Long Island college students weigh in on 2016 election
By Brionna Rivers and Andrew Garcia
Similar to President Obama in the 2008 election, a large number of millennials are showing support for Vermont Senator Bernie Sanders, and as in her 2008 campaign, Hillary Clinton is again facing the challenge of running against a candidate with strong millennial appeal.
According to a Pew Research survey, in the 2008 primaries 57 percent of millennials supported Obama compared to the 38 percent that supported Clinton. In Wisconsin, Sanders managed to win 82 percent of votes from 18-29 year olds, compared to Hillary Clinton’s mere 18 percent. Sanders won the state overall by a 13 percent gap.
Among the millennial voters, college students on Long Island say they are frustrated and anxious about their economic future. They say they care the most about the issues of affordable education, student loan debt, income inequality and civil rights.
These fears are what draw many college students to Vermont Senator Bernie Sanders. Young voters support Sanders because he is proposing tuition free college, single payer health care, and speaking out against certain civil rights cases.
“I’m planning on voting for Bernie Sanders.” said Marcela Villa, a student at LIU Post, “He just seems honest and he just seems like the best candidate for me right now.”
But some students think differently.
Roccanne Regnier, a Nassau Community College student, thinks Sanders’ promises are too good to be true.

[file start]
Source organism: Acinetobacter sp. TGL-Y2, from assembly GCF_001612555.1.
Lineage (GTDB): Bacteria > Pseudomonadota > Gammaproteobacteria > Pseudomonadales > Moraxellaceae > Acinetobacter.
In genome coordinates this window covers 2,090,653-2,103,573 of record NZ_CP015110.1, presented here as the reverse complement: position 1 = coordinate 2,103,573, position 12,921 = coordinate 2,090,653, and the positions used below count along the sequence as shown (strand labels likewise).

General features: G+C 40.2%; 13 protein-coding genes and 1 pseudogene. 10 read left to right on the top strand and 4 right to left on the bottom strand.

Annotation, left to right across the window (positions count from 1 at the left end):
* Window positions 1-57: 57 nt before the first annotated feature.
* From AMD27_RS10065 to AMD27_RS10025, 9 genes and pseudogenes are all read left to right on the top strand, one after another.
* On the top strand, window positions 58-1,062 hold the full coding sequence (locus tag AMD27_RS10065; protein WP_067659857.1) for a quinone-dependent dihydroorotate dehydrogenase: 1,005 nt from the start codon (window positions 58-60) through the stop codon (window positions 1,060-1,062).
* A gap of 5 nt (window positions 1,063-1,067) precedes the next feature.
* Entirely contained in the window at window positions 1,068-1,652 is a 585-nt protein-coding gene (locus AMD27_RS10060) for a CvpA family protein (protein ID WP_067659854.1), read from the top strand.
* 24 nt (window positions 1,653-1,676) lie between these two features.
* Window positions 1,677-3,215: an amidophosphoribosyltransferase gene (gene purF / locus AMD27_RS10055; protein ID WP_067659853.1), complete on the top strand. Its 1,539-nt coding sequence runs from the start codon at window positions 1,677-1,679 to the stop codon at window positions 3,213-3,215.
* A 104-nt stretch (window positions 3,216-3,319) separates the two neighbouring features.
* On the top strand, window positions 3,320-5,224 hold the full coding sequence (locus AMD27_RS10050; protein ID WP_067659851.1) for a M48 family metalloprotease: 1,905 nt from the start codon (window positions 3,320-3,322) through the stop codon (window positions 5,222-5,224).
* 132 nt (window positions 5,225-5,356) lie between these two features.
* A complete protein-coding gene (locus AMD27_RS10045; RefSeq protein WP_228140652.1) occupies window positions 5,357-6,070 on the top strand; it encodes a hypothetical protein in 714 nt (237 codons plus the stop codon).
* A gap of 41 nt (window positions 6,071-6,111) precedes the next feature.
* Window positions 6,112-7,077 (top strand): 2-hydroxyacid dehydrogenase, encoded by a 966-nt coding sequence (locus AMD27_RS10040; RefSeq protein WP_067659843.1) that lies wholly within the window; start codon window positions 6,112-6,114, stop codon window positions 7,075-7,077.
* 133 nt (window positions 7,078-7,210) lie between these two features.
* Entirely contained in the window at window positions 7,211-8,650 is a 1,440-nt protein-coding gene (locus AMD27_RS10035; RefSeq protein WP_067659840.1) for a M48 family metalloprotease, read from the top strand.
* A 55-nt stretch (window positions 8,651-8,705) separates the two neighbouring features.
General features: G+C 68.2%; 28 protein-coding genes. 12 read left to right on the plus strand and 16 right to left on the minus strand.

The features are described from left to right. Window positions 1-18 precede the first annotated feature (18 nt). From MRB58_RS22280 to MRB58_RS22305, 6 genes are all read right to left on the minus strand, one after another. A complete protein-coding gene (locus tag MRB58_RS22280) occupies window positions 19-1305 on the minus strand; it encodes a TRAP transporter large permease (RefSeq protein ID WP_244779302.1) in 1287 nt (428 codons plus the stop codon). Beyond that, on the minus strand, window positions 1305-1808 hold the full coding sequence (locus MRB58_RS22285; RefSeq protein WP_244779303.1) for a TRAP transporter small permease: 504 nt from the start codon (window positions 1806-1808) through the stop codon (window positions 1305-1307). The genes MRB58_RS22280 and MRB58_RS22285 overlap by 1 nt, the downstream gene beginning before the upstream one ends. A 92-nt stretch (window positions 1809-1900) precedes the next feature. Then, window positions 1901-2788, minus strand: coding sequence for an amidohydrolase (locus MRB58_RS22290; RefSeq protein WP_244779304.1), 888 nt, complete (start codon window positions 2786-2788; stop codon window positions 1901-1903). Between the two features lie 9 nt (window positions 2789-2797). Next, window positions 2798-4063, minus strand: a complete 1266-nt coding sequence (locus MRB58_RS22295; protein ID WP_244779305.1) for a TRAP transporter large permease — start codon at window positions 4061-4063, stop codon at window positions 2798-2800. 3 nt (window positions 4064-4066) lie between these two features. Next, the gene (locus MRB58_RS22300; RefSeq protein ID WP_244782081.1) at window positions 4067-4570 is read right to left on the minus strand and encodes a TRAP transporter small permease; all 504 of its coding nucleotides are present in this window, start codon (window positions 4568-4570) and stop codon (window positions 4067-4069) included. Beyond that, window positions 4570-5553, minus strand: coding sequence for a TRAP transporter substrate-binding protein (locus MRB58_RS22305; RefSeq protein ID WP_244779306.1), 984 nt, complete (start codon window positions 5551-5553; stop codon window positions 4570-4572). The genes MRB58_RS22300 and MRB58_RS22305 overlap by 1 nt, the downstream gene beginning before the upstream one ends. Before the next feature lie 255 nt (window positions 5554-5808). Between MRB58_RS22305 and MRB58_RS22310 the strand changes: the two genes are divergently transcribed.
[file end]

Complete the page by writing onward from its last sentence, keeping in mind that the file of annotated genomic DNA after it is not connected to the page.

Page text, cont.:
“A lot of what Bernie Sanders is saying is actually feeding into everything that I want to hear, “ she said. “As a potential voter I think that I shouldn’t want to vote for someone who says just about everything that I want to hear.”
Lawrence Levy, the director of the National Center for Suburban Studies, said, “Certainly 18-34 year olds vote in the lowest percentages in every election, especially the primaries. There’s still a real question of how influential they can be on the way out and turn the tides because Sanders is already getting a historic turnout among young people.”
Throughout her campaign Clinton has also emphasized issues like college affordability, along with income inequality, and workplace policy reform. Clinton has said that people who came to the U.S. illegally should be able to apply for citizenship, a contrasting opinion to Republican front runner Donald J. Trump.
Trump says the U.S. should deport all undocumented individuals, freeze green cards, and ban all Muslims from entering the country, at least temporarily.
Shocked, Charles Caple, a Nassau Community College student, said he doesn’t support those views: “One of the biggest issues I have with this election are candidates trying to kick people out of the United States.”
With the New York primaries on April 19th ,the millennial vote has a significant potential impact.
“I think we’re pretty much at this fixed point.” said Levy. “Where Clinton has to hope there isn’t some game changing event that shifts the trajectory of the event, and Sanders has to hope that there is. And what that could be, I’m not even sure.”